Buckingham Palace has said the Queen will not attend the register office wedding of her son Prince Charles and Camilla Parker Bowles on 8 April.
The Queen will attend the church blessing after the civil ceremony
BBC royal correspondents Nicholas Witchell and Peter Hunt outline the move.
Why has the Queen made this decision?
No one really knows, perhaps not even her officials, what considerations have figured in the Queen's mind to make this decision not to attend the wedding of such a close family member, said Nicholas Witchell.
We can say with some degree of confidence that the Queen has, in the past, not been the greatest fan of Mrs Parker Bowles, and that she's had reservations about the implications of such a marriage for the monarchy.
But she does take her role as Supreme Governor of the Church of England very seriously, and has said that while she lends her support to the rest of the process she feels it would be inappropriate to attend that particular part of the wedding.
There has been speculation that princes Edward and Andrew and the Princess Royal will also not attend the civil ceremony. Will they have been told not to go by their mother?
It is unlikely they will have been told by their mother, said Peter Hunt.
They are all pretty strong-willed and clear-cut individuals in terms of making up their own minds. It is not yet known whether they are definitely going.
This is not the wedding of Stephanie and Bob, aged 18, who suddenly wake up on morning and say 'let's get married'.
This is a wedding of a man who has had to grapple with this issue for years and years and years. He and his advisors have been involved in pretty detailed discussions about it for some weeks, if not months.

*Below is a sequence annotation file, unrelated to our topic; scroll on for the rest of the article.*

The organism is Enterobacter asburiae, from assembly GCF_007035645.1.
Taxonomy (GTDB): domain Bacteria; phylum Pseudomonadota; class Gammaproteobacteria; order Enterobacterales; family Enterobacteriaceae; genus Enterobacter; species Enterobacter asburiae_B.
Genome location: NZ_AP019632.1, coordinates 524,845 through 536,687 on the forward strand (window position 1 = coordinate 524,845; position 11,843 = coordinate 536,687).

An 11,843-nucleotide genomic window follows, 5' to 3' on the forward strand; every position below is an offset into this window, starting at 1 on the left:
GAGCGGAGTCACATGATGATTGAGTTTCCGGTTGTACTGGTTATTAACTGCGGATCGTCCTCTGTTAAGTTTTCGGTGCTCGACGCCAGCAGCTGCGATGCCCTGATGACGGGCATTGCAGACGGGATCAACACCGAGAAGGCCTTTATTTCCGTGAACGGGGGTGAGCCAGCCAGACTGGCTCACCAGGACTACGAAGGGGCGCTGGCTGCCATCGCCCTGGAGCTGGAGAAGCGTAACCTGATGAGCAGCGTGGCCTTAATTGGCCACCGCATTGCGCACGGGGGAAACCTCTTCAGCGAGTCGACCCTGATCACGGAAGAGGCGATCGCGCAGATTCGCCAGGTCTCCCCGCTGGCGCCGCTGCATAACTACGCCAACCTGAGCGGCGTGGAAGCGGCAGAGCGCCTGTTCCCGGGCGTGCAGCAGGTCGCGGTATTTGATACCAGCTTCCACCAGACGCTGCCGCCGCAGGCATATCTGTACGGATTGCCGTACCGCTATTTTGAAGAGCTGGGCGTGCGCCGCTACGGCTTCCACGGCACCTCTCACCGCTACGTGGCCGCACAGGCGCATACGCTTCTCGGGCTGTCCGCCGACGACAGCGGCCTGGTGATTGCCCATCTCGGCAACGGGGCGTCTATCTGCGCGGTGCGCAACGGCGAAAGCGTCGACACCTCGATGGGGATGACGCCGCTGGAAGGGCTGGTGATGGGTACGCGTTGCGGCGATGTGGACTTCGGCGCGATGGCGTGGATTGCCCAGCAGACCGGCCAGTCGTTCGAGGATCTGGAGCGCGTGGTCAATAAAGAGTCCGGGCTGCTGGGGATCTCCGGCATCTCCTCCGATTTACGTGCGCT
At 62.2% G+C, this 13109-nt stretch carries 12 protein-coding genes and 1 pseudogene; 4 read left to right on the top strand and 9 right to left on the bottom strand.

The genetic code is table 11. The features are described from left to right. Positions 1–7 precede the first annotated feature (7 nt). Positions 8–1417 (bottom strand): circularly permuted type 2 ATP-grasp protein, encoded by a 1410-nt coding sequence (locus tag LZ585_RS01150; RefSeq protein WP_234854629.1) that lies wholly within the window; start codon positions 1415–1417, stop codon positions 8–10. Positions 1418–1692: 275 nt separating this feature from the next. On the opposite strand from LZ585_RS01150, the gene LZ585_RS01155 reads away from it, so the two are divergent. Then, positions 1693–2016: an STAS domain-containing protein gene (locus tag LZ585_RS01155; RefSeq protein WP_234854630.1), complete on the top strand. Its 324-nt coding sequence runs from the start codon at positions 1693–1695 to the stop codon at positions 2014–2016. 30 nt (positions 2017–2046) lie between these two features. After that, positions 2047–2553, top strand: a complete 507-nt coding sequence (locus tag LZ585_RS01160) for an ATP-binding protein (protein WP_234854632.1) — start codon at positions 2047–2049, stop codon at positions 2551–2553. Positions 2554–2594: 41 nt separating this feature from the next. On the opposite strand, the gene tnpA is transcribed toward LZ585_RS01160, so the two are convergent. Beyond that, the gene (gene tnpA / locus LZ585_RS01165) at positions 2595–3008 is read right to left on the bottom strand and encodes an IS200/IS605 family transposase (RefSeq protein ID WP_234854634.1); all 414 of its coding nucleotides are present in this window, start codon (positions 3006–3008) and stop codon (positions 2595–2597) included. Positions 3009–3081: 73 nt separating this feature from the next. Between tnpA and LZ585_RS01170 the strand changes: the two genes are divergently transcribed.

But Buckingham Palace is not yet in a position to say categorically whether his sister or brothers are coming - which leads one to suspect that they may not be going.
How will this latest twist in the tale of the pair's marriage be perceived?
People are likely to be surprised to hear about the Queen's decision, which she revealed nearly two weeks after the engagement was made public, said Nicholas Witchell.
Perception is crucial. Whatever the motivations of the Queen, it is how it will be interpreted that is both crucial and where the dangers lie, said Peter Hunt.
When you have people in this country that are saying 'I don't really care' it is a damaging development for the monarchy.
What the perception out there could be, is that this decision, however well-motivated and for whatever reason, would be interpreted as far from a ringing endorsement by the Queen of the wedding of her eldest son and her heir.
Will people assume this means the Queen is not entirely at ease with the marriage?
The royal palaces are insisting it's not a "snub" but some may find it difficult to believe that the Queen thought the decision would help the couple keep their wedding "low key", said Nicholas Witchell.
By staying away she will draw yet more worldwide attention, and could, problematically for the Royal Family, attract "worldwide ridicule".
We sometimes slip into the mistake of viewing them as we would view any families we know, said Peter Hunt.
They are not like us. They are royal. The monarchy is an institution that behaves in a certain way, and has had to behave in a certain way to survive and can be quite adaptable at times.
What does it say about the state of the wedding plans?
It shows they were not thought through very thoroughly in the first place, said Nicholas Witchell.
The plans have gone "from bad to worse" with the change of venue, and then arguments about the legality of the marriage.
It has not been the smooth and happy start to the wedding arrangements many involved would have hoped for.
The monarchy is an institution that prides itself on getting it just so and just right, said Peter Hunt.
That is what the Queen has survived on for decades.
Against that yardstick, this wedding and its preparations thus far do appear pretty shambolic.